Gracie: Totally. Because after that, we were playing two shows a day, and there’s no wiggle room to make time for friends. But we had some good hangs, seeing some Brooklyn friends out there.
TC: How was the first leg of the Ani DiFranco tour?
TC: Oh? Do tell.
Gracie: [Laughs] No, no. Maybe sarcasm doesn’t read in these interviews, so maybe you don’t have to include that.
TC: Potentially not.
Gracie: Potentially not. But no! It was a really fun, whirlwind time to be performing with Ani in these theaters and sharing those stages. We get to play in her band but also get to open the show, so it’s just a good mix of…
Rachel: Learning different halves.
Gracie: Yeah. And her fans are so respectful and just general music appreciators. It’s great playing to people that care and really want to discover new music. They aren’t expecting us to “just get on with it.”
TC: Any cities you’re particularly excited to be playing this time around?
Gracie: New York City! We’re playing Music Hall of Williamsburg, which we’ve never played before.
Rachel: 9:30 Club in DC!
Gracie: I think it’s more the venues. We’ve played a lot of the cities on this run, but a lot of the venues are new to us. We get to go back to Durham, Asheville…a lot of great people down there that we can’t wait to see.
TC: What’s some touring know-how you’ve picked up that you wish you’d had in the beginning?
Rachel: Hmm. The meditation of being in a car and the routine of it. We’ve gotten a better tolerance for how to manage our time in the car. Now, we don’t want to listen to a whole record at once; we break it up or throw a podcast in there or even some straightforward silence.
Figuring out how to eat on the road is definitely a learned skill. It can be so easy to not eat because you’re sitting in the car, not burning anything, and all of a sudden you have to play a show and you need a meal. Delegating roles helps. Gracie does the merch and I want to set up the gear, so having a runner around helps.
Gracie: We’re spoiled with Ani because she has a whole crew.
Rachel: We’ll see what it’s like after the Ani tour when we’re back on our own [laughs].
Gracie: I also think we’ve learned how to be part of the cities we’re in on our off days. Going to a museum or just taking advantage of these cities instead of just crashing after a long drive.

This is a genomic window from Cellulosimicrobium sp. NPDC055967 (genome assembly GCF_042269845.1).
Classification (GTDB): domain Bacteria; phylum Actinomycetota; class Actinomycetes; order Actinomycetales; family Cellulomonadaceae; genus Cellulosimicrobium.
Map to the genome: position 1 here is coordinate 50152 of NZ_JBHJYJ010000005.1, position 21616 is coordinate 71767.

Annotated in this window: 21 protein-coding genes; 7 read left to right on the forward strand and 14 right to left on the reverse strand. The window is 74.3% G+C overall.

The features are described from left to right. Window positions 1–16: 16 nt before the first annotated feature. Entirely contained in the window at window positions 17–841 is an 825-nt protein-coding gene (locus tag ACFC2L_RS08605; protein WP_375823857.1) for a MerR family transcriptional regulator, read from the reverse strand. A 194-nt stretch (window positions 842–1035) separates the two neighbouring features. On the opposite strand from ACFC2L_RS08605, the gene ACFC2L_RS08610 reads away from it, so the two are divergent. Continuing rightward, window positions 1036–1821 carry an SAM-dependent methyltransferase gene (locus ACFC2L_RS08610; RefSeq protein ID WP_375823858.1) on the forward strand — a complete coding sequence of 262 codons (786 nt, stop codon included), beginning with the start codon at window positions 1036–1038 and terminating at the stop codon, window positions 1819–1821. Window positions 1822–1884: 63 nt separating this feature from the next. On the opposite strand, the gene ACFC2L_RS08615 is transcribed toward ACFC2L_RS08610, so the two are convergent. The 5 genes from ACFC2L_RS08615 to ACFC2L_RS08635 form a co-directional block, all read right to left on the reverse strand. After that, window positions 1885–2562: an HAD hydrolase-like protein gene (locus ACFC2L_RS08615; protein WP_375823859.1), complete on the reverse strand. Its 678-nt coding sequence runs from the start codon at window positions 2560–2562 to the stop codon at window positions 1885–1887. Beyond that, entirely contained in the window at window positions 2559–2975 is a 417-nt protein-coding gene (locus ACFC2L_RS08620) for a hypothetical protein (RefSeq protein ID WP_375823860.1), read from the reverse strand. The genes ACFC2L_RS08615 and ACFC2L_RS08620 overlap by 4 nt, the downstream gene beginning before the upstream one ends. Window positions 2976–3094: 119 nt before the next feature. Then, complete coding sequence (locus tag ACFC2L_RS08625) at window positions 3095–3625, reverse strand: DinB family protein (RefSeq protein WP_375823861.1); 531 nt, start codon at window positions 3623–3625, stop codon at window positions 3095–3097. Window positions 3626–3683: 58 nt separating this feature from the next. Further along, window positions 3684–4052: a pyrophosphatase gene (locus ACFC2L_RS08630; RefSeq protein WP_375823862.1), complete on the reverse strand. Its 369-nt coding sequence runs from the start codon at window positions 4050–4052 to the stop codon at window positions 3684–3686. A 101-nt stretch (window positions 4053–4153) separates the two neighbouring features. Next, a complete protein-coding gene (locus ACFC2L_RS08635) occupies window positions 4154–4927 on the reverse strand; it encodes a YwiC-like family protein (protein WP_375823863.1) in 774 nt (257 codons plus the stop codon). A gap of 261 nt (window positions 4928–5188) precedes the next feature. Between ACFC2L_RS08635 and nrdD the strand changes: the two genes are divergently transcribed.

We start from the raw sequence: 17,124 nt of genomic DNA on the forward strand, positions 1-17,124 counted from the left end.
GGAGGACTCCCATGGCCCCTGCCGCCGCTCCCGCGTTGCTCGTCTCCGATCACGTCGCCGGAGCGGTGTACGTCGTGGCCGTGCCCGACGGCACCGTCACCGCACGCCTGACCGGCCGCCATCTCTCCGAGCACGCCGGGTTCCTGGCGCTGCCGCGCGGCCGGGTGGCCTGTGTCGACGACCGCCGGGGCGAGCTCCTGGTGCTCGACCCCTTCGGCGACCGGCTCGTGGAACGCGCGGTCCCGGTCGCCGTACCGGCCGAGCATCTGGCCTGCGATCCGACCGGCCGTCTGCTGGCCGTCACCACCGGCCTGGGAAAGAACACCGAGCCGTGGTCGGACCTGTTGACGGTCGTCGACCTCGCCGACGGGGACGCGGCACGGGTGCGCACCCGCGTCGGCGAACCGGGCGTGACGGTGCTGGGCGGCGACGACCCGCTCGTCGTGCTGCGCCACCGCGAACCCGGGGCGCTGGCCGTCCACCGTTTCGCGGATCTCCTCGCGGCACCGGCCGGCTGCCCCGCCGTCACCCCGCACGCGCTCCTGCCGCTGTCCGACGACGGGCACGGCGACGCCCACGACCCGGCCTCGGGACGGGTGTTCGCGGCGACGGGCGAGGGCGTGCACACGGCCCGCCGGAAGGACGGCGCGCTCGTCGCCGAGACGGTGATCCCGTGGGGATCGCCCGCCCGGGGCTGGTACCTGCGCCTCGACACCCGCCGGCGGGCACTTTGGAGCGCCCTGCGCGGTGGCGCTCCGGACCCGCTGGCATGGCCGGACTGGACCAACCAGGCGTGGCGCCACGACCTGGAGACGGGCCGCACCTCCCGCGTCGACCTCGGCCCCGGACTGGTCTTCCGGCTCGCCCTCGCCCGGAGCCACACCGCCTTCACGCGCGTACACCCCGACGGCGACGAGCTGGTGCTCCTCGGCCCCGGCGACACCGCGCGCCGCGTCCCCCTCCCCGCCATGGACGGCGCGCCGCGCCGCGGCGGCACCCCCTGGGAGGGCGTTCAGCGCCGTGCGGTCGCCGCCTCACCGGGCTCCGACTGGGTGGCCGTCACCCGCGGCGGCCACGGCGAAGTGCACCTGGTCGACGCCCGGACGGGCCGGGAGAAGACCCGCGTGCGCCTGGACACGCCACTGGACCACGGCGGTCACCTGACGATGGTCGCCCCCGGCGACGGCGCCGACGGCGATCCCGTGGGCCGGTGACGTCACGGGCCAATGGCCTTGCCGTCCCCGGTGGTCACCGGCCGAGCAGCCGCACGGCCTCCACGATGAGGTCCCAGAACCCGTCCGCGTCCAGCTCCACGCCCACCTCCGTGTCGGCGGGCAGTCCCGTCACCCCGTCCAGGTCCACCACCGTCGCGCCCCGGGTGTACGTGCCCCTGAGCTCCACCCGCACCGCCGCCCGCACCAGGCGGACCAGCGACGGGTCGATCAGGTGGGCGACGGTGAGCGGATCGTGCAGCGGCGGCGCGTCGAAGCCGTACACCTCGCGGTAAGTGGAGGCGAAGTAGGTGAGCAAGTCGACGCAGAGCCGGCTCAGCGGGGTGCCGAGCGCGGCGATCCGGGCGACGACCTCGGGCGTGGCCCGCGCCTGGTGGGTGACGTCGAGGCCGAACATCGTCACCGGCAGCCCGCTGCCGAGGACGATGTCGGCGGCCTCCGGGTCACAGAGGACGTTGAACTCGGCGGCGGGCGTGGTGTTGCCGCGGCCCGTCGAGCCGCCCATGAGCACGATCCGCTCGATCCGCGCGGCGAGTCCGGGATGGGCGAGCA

TC: What were some things that you were listening to on the road? What’s the soundtrack to the tour?
Rachel: We do a lot of different things, and we’re playing night after night. So we actually like to have a lot of silence on the road. We listen to podcasts, or NPR interviews. A lot of NPR interviews. Song Exploder is something we’ve really been hitting up, which is a form of listening to music.
Gracie: Agnes Obel is an artist we’ve been listening to a lot. A sort of all-encompassing, strings-and-piano lady that’s really cinematic and interesting to listen to while you’re passing these beautiful landscapes.
Rachel: And sometimes just listening to the radio. Hearing the pop hits!
Gracie: It’s interesting going through different cities and hearing what their local radio sounds like. Even if the music is something that you hate, it feels like you’re participating in the city in a way.
TC: One last question: any book you’ve read recently that you’d recommend?
Gracie: We all read the Laura Jane Grace book, called Tranny. It’s basically her tour diary on the road from being in that band.
Rachel: The other people in the car also read it; we basically passed it around.
Gracie: We definitely recommend it for all of our music friends and touring friends. It’s a crazy diary and it’s great to recognize that you exist in this little universe on the road where everything is an inside joke.